Four Colorado State University graduate students studying to become veterinary scientists will benefit from a new National Institutes of Health award designed to foster the next generation of biomedical research leaders.
The NIH Medical Scientist Education Program award has typically funded medical students who are also pursuing doctoral studies. But in 2019, the NIH opened up the application process for other dual degree programs, including those granting DVM-Ph.D. degrees. The ultimate goal of the program is to train veterinarians for research-related careers in academia, industry, and government.
CSU Professor Emeritus Sue VandeWoude said receiving the award is an incredible milestone for the university.
“It’s a very prestigious recognition,” she said. “The NIH has recognized the importance of our training for clinician scientists, and veterinarians are uniquely qualified to contribute to the research enterprise in so many ways. It is a testament to the investment made by the College of Veterinary Medicine and Biomedical Sciences over many years. And it also recognizes the mentors and professors who have invested in our students’ careers. »
CSU is one of three programs across the country to receive this type of funding from the federal government to support graduate students pursuing a DVM-Ph.D. double degree.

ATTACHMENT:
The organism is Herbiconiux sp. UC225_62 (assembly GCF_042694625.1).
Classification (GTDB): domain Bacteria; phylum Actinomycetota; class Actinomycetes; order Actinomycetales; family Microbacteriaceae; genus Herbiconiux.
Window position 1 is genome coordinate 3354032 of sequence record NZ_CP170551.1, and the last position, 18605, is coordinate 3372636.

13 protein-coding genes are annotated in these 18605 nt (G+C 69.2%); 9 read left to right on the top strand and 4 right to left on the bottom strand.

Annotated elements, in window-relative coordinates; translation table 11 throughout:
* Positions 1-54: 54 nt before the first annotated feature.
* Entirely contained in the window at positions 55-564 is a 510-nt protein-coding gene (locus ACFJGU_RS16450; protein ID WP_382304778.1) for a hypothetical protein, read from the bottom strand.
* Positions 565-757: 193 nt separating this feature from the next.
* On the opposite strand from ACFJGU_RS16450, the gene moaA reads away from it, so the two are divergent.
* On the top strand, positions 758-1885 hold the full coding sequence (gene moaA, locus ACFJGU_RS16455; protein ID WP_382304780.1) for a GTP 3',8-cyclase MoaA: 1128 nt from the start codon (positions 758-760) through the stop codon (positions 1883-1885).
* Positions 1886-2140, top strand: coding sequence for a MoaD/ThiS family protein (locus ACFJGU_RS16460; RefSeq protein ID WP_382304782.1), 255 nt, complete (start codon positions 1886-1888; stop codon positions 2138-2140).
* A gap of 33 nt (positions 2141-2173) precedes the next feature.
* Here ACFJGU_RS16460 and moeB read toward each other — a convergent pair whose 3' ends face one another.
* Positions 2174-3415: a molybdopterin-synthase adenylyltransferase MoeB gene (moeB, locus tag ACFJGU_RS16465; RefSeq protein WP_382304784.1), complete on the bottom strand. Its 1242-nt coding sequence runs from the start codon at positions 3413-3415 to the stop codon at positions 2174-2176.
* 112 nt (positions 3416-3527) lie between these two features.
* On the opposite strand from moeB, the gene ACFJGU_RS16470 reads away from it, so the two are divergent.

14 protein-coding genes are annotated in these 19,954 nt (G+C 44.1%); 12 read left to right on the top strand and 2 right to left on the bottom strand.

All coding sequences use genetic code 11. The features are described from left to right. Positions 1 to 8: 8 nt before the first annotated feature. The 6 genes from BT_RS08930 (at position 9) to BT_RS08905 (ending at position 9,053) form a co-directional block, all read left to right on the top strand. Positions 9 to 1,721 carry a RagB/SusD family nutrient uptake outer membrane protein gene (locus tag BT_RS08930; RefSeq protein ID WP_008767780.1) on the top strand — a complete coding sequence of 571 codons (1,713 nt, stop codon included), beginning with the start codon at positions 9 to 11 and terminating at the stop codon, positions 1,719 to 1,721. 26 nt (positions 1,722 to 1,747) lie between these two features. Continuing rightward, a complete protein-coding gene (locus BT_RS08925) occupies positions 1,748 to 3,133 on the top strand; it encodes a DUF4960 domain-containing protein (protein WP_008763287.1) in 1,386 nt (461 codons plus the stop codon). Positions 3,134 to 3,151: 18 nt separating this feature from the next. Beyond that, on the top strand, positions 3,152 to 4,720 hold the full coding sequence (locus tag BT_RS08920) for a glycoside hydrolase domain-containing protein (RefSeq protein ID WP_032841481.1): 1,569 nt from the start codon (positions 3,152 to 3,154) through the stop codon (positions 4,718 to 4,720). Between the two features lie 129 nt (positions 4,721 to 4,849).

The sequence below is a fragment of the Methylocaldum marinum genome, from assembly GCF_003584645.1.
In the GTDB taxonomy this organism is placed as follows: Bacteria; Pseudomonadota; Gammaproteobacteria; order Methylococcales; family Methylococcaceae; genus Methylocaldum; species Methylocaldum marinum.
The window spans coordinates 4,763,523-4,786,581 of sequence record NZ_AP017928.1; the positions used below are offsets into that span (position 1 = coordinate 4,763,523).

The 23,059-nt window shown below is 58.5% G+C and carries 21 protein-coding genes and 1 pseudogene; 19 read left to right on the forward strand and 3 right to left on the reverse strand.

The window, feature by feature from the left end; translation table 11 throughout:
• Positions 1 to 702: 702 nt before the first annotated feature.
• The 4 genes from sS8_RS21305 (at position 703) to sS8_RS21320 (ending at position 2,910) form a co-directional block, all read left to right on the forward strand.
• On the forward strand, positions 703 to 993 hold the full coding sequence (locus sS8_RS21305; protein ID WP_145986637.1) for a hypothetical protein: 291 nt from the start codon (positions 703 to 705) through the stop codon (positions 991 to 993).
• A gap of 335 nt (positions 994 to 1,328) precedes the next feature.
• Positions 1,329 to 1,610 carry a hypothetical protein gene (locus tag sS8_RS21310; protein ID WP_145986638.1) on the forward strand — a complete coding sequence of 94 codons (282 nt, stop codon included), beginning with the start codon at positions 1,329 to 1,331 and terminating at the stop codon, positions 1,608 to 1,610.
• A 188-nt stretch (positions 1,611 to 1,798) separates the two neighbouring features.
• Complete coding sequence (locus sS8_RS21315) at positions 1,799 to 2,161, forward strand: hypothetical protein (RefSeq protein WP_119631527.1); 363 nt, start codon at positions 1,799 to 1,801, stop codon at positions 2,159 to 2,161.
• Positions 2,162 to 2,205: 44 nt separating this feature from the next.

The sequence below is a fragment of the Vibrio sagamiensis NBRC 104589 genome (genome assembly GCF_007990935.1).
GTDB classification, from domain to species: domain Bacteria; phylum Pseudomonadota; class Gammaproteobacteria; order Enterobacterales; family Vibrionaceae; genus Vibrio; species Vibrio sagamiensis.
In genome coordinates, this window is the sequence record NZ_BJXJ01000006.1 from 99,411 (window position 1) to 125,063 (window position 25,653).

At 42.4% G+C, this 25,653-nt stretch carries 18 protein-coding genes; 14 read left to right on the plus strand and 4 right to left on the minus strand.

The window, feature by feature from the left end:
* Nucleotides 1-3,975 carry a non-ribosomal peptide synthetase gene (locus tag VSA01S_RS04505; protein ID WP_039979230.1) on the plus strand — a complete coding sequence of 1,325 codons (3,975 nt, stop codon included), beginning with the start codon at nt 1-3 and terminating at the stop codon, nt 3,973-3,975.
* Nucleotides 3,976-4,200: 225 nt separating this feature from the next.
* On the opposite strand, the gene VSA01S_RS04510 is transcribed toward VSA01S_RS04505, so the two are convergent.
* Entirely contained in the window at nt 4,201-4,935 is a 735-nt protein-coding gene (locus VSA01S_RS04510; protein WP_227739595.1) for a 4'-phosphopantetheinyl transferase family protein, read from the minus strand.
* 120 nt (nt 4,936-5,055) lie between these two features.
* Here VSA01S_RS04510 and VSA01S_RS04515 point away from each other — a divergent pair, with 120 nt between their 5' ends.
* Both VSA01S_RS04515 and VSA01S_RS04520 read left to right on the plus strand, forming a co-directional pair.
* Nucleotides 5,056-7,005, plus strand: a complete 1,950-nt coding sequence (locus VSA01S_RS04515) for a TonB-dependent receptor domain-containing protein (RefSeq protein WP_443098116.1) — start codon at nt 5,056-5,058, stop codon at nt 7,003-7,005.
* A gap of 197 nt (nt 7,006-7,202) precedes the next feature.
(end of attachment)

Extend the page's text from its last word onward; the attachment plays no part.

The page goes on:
With this award, the NIH will cover more than half of the tuition fees for students’ DVM degrees. They will also receive a $25,000 stipend.
VandeWoude, also director of CSU’s One Health Institute, said the award will help recruit new veterinary scientists and also provide some leeway to expand the program.
“This award puts DVM-Ph.D. programs on the map,” she said. “This will help increase recognition that these programs are rigorous and important to the biomedical research community.
Sam Brill, second year DVM student
Doctoral research with Doug Thamm
Sam Brill wanted to pursue a research project in translational medicine, and when he came to CSU to start the DVM-Ph.D. program, that’s exactly what he found.
He focuses on canine osteosarcoma and melanoma research with Doug Thamm, veterinary oncologist at CSU’s Flint Animal Cancer Center and Terry Fry, pediatric oncologist at the University of Colorado’s Anschutz Medical Campus.
“This project will allow me to work on bridging human and animal research, and it will give me a taste of therapeutic development,” Brill said.
His research will contribute to the genetic modification of T cells using chimeric antigen receptors (CARs). T-lymphocytes generally play a vital role in the human and animal immune response, but when the body is compromised by cancer, they don’t function as well as they should. Through a process called CAR-T cell therapy, the cells are modified, giving them the ability to target a specific antigen.